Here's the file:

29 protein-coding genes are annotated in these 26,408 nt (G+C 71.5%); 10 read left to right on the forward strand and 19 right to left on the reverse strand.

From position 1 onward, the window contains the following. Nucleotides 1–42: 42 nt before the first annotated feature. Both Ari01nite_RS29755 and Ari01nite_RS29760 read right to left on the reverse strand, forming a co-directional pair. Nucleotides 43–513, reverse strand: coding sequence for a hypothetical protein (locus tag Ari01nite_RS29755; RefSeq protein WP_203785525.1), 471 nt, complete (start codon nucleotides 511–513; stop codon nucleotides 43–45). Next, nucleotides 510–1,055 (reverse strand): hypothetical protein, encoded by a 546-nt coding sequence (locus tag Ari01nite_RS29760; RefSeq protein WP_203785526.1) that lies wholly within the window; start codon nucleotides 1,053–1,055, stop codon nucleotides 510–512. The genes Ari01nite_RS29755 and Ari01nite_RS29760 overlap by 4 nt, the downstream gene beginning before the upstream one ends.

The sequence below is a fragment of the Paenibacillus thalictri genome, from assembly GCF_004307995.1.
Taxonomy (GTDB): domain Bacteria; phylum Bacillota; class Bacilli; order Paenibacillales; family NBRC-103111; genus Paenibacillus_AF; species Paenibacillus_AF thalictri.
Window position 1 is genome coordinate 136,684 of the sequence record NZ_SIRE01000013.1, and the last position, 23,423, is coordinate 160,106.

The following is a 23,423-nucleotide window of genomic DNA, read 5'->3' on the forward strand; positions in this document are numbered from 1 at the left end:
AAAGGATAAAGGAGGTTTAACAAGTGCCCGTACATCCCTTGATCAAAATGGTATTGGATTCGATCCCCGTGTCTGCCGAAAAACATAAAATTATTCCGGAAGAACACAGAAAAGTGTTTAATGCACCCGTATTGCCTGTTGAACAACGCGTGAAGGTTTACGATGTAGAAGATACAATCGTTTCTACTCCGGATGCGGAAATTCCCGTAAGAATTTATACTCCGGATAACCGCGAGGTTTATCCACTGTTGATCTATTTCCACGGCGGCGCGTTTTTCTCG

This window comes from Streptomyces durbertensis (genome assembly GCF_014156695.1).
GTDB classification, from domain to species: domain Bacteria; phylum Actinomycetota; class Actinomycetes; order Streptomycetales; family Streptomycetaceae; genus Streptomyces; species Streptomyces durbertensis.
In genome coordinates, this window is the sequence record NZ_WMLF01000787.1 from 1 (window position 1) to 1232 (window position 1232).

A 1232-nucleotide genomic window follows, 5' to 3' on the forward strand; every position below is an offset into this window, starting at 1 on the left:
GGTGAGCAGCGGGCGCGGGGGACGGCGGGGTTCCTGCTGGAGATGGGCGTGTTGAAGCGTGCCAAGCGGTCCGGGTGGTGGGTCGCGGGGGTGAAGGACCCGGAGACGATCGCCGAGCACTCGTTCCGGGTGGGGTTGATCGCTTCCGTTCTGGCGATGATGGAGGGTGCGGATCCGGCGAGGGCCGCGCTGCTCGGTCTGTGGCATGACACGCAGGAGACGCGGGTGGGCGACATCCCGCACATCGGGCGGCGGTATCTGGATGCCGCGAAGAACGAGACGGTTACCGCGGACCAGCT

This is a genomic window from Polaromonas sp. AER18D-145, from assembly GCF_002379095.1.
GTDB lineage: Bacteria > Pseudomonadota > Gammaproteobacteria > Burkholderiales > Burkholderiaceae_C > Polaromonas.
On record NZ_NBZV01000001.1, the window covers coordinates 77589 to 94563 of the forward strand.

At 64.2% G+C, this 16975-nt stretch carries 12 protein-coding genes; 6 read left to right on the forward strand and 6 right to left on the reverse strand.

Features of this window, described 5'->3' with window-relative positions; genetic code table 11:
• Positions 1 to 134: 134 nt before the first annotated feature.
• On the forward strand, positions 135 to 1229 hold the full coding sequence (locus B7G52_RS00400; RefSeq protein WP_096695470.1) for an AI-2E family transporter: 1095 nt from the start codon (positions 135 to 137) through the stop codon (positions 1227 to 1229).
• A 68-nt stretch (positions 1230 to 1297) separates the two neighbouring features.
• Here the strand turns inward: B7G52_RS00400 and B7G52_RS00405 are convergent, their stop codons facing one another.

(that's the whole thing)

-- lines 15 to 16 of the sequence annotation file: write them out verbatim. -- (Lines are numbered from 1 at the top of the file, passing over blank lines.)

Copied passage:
On record NZ_NBZV01000001.1, the window covers coordinates 77589 to 94563 of the forward strand.

At 64.2% G+C, this 16975-nt stretch carries 12 protein-coding genes; 6 read left to right on the forward strand and 6 right to left on the reverse strand.